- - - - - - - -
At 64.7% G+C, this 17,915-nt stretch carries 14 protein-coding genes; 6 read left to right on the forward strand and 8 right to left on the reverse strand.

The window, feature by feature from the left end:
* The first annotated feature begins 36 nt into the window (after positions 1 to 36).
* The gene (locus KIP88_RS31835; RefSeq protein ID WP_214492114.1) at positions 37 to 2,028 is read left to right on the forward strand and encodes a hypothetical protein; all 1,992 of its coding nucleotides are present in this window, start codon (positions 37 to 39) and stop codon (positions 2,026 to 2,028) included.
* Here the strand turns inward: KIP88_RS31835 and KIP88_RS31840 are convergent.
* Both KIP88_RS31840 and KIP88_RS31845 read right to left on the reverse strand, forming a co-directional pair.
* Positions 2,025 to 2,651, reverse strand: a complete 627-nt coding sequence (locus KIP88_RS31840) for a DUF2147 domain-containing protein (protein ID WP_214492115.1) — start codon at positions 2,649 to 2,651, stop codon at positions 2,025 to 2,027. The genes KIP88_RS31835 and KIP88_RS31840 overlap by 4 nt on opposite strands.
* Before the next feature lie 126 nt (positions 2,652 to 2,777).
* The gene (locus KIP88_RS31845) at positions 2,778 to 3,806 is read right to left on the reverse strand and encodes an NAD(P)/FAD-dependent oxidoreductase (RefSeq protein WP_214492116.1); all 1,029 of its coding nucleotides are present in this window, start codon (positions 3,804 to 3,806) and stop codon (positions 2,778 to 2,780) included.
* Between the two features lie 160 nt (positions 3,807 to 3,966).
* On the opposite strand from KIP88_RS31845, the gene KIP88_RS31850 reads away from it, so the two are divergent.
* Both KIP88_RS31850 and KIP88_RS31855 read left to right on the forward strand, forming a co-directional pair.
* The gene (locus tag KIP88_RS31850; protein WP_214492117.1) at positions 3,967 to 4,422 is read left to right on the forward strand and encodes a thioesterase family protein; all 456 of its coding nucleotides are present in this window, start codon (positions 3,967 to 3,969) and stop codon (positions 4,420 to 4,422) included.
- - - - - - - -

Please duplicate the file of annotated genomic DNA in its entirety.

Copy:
At 64.7% G+C, this 17,915-nt stretch carries 14 protein-coding genes; 6 read left to right on the forward strand and 8 right to left on the reverse strand.

The window, feature by feature from the left end:
* The first annotated feature begins 36 nt into the window (after positions 1 to 36).
* The gene (locus KIP88_RS31835; RefSeq protein ID WP_214492114.1) at positions 37 to 2,028 is read left to right on the forward strand and encodes a hypothetical protein; all 1,992 of its coding nucleotides are present in this window, start codon (positions 37 to 39) and stop codon (positions 2,026 to 2,028) included.
* Here the strand turns inward: KIP88_RS31835 and KIP88_RS31840 are convergent.
* Both KIP88_RS31840 and KIP88_RS31845 read right to left on the reverse strand, forming a co-directional pair.
* Positions 2,025 to 2,651, reverse strand: a complete 627-nt coding sequence (locus KIP88_RS31840) for a DUF2147 domain-containing protein (protein ID WP_214492115.1) — start codon at positions 2,649 to 2,651, stop codon at positions 2,025 to 2,027. The genes KIP88_RS31835 and KIP88_RS31840 overlap by 4 nt on opposite strands.
* Before the next feature lie 126 nt (positions 2,652 to 2,777).
* The gene (locus KIP88_RS31845) at positions 2,778 to 3,806 is read right to left on the reverse strand and encodes an NAD(P)/FAD-dependent oxidoreductase (RefSeq protein WP_214492116.1); all 1,029 of its coding nucleotides are present in this window, start codon (positions 3,804 to 3,806) and stop codon (positions 2,778 to 2,780) included.
* Between the two features lie 160 nt (positions 3,807 to 3,966).
* On the opposite strand from KIP88_RS31845, the gene KIP88_RS31850 reads away from it, so the two are divergent.
* Both KIP88_RS31850 and KIP88_RS31855 read left to right on the forward strand, forming a co-directional pair.
* The gene (locus tag KIP88_RS31850; protein WP_214492117.1) at positions 3,967 to 4,422 is read left to right on the forward strand and encodes a thioesterase family protein; all 456 of its coding nucleotides are present in this window, start codon (positions 3,967 to 3,969) and stop codon (positions 4,420 to 4,422) included.